‘Seinfeld’ is heralded one of the greatest and most iconic comedy shows of all time, and unlike other programs that juice out its storyline to prolong its airtime, the ‘80s sitcom bid goodbye to its loyal fans long before it lost its charm. However, the NBC program didn’t end because of its fear of losing the magic.
For nine, long years, ‘Seinfeld’ entertained its supporters, thanks to its stellar cast and impressive storyline. Jerry Seinfeld, Julia Louis-Dreyfus, Jason Alexander, Michael Richards, and Larry David were on the frontlines of making the show big – and they did! Throughout its run, it has won a lot of Primetime Emmys, SAG, and even People’s Choice Awards.
So when the team announced that the show was ending, it disappointed a lot of its avid fans but they did see it coming. Apparently, after Jerry left, some people didn’t see the show as effective as before. Moreover, the lead star declined a good pay day when he turned his back on the opportunity.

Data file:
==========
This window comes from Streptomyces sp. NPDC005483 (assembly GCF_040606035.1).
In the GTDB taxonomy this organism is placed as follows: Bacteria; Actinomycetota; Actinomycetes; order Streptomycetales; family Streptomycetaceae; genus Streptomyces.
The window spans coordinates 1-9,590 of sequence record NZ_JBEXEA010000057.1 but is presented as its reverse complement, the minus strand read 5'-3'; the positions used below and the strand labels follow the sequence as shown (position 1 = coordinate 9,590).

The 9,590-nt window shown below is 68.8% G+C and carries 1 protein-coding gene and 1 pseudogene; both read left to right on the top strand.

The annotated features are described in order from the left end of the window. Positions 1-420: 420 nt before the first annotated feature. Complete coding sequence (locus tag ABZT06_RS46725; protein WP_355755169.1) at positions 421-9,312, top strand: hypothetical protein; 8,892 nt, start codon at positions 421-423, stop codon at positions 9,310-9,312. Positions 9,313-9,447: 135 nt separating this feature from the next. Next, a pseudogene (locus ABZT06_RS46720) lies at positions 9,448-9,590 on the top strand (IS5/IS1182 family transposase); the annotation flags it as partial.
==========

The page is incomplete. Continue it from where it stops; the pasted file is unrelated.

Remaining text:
In 1998, studio execs offered Jerry an enviable $5 million per episode for 22 episodes, which means he could easily be richer by $110 million by the end of the 10th and final season. It was such a huge amount but the thought was that because ‘Seinfeld’ was a successful show, an over $100 million salary to the star was worth it.
Plus, the officials thought that the actor wouldn’t be able to decline such a jaw-dropping payout. Exec Warren Littlefield explained in an interview how Jerry was tempted to grab the offer – after all, it really is hard to walk away from such an amount – but he ultimately decided to choose life over work.
At the time, Jerry pointed out how his personal life was suffering due to work. He noted how he didn’t have a life, wife, and kids. Ironically, his mindset was the exact opposite of his character, who seemed to not want to settle down.
Plus, it’s not like he is not making money from it until now – case in point: syndication. Since 1995, reruns have amassed a whopping $3 billion, $400 million of which was awarded to Jerry.
In the ninth and final run of ‘Seinfeld,’ Jerry was already earning $1 million per episode as opposed to his costars’ $600,000. As for the syndication, his coworkers only pocketed $200 million, an amount that the other actors weren’t happy about.